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Sulfate Fertilization Preserves Tomato Fruit Nutritional Quality
Year:
2022
Source of publication :
Agronomy (Switzerland)
Authors :
Bar-Tal, Asher
;
.
Tietel, Zipora
;
.
Yermiyahu, Uri
;
.
Volume :
Co-Authors:

Zipora Tietel

Uri Yermiyahu

Asher Bar-Tal

 

Facilitators :
From page:
0
To page:
0
(
Total pages:
1
)
Abstract:

Sulfur is an essential mineral in human nutrition, involved in vital biochemical processes. Sulfur deficient soil is becoming a severe issue, resulting from increased agricultural production and decreased sulfur emissions. Tomato cultivation using sulfur-poor soils and desalinated water is becoming widespread, and might result in plant and fruit sulfur deficiency. In the current work, we aimed at evaluating the effect of sulfur fertilization (0.1–4 mM) on fruit sulfur concentrations, under both low (4 mM) and high (11 mM) nitrogen fertilization, to assess fruit sulfur biofortification, alongside the effect on fruit mineral composition, and on tomato plants. The experiment was performed on a semi-commercial scale, during two seasons, with a real-life fertilization range. We evaluated fruit elemental composition, in addition to young (diagnostic) leaves, as an indication to nutritional status. Our results show no harmful effect of low sulfur treatment on plant growth and high yield. Increased fertilization-sulfur exclusively induced sulfur accumulation in the fruit, while increasing fertilization-nitrogen subsequently increased fruit nitrogen. Sulfur treatments resulted in a consistent negative effect on fruit molybdenum and calcium, as well as a positive effect on fruit sodium levels. At the same time, other fruit minerals, including phosphorus, potassium, magnesium, iron, zinc, manganese, and copper, remained unaltered by sulfur treatments. Leaf response trends generally adhered to those of fruit. Taken together, our findings suggest that sulfur fertilization can biofortify tomato with sulfur while retaining fruit mineral composition and nutritional quality, excluding a decrease in Molybdenum levels, to assure food security and maintain fruit and vegetables as a significant source of sulfur and other minerals. Possibilities of practical application of this work’s results include optimization of fertilization levels in crop cultivation under sulfur deficiency for yield and nutritional quality, alongside the biofortification of tomatoes with sulfur and nitrogen with no adverse effect to other fruit minerals. 

Note:
Related Files :
Biofortification
Diagnostic leaves
Mineral Composition
Molybdenum
nitrate
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Related Content
More details
DOI :
10.3390/agronomy12051117
Article number:
0
Affiliations:
Database:
Scopus
Publication Type:
article
;
.
Language:
English
Editors' remarks:
ID:
59088
Last updated date:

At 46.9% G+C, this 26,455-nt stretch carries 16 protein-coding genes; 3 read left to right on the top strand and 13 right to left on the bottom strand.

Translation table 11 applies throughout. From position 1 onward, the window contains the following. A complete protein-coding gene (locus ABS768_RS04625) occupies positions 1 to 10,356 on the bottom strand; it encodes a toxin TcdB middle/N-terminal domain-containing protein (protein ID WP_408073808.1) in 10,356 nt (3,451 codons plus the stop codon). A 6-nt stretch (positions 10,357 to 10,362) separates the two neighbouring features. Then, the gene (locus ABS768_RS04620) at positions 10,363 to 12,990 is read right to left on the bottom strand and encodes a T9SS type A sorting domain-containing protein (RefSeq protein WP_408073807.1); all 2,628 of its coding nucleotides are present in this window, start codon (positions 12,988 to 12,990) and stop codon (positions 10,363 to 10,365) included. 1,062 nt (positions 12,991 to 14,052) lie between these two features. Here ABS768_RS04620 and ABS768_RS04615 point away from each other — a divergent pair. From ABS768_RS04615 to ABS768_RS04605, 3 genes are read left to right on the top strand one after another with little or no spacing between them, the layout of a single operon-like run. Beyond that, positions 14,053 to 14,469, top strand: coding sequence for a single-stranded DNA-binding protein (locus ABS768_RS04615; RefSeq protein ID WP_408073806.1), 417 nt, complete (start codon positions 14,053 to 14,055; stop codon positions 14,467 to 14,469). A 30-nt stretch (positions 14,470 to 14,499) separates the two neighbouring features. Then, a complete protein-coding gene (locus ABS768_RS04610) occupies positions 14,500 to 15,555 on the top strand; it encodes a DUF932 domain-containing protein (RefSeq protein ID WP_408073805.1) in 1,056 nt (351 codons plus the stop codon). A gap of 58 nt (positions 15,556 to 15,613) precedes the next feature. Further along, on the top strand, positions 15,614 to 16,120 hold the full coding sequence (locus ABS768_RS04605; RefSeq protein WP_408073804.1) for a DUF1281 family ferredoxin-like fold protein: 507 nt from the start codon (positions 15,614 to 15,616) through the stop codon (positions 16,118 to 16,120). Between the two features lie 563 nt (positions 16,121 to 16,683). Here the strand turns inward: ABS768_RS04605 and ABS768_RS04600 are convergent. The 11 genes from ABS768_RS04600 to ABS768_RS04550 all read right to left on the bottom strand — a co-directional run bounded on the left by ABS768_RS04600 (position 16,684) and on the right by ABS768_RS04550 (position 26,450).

29/05/2022 17:19
Creation date:
29/05/2022 17:18
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Scientific Publication
Sulfate Fertilization Preserves Tomato Fruit Nutritional Quality

Zipora Tietel

Uri Yermiyahu

Asher Bar-Tal

 

Sulfate Fertilization Preserves Tomato Fruit Nutritional Quality

Sulfur is an essential mineral in human nutrition, involved in vital biochemical processes. Sulfur deficient soil is becoming a severe issue, resulting from increased agricultural production and decreased sulfur emissions. Tomato cultivation using sulfur-poor soils and desalinated water is becoming widespread, and might result in plant and fruit sulfur deficiency. In the current work, we aimed at evaluating the effect of sulfur fertilization (0.1–4 mM) on fruit sulfur concentrations, under both low (4 mM) and high (11 mM) nitrogen fertilization, to assess fruit sulfur biofortification, alongside the effect on fruit mineral composition, and on tomato plants. The experiment was performed on a semi-commercial scale, during two seasons, with a real-life fertilization range. We evaluated fruit elemental composition, in addition to young (diagnostic) leaves, as an indication to nutritional status. Our results show no harmful effect of low sulfur treatment on plant growth and high yield. Increased fertilization-sulfur exclusively induced sulfur accumulation in the fruit, while increasing fertilization-nitrogen subsequently increased fruit nitrogen. Sulfur treatments resulted in a consistent negative effect on fruit molybdenum and calcium, as well as a positive effect on fruit sodium levels. At the same time, other fruit minerals, including phosphorus, potassium, magnesium, iron, zinc, manganese, and copper, remained unaltered by sulfur treatments. Leaf response trends generally adhered to those of fruit. Taken together, our findings suggest that sulfur fertilization can biofortify tomato with sulfur while retaining fruit mineral composition and nutritional quality, excluding a decrease in Molybdenum levels, to assure food security and maintain fruit and vegetables as a significant source of sulfur and other minerals. Possibilities of practical application of this work’s results include optimization of fertilization levels in crop cultivation under sulfur deficiency for yield and nutritional quality, alongside the biofortification of tomatoes with sulfur and nitrogen with no adverse effect to other fruit minerals. 

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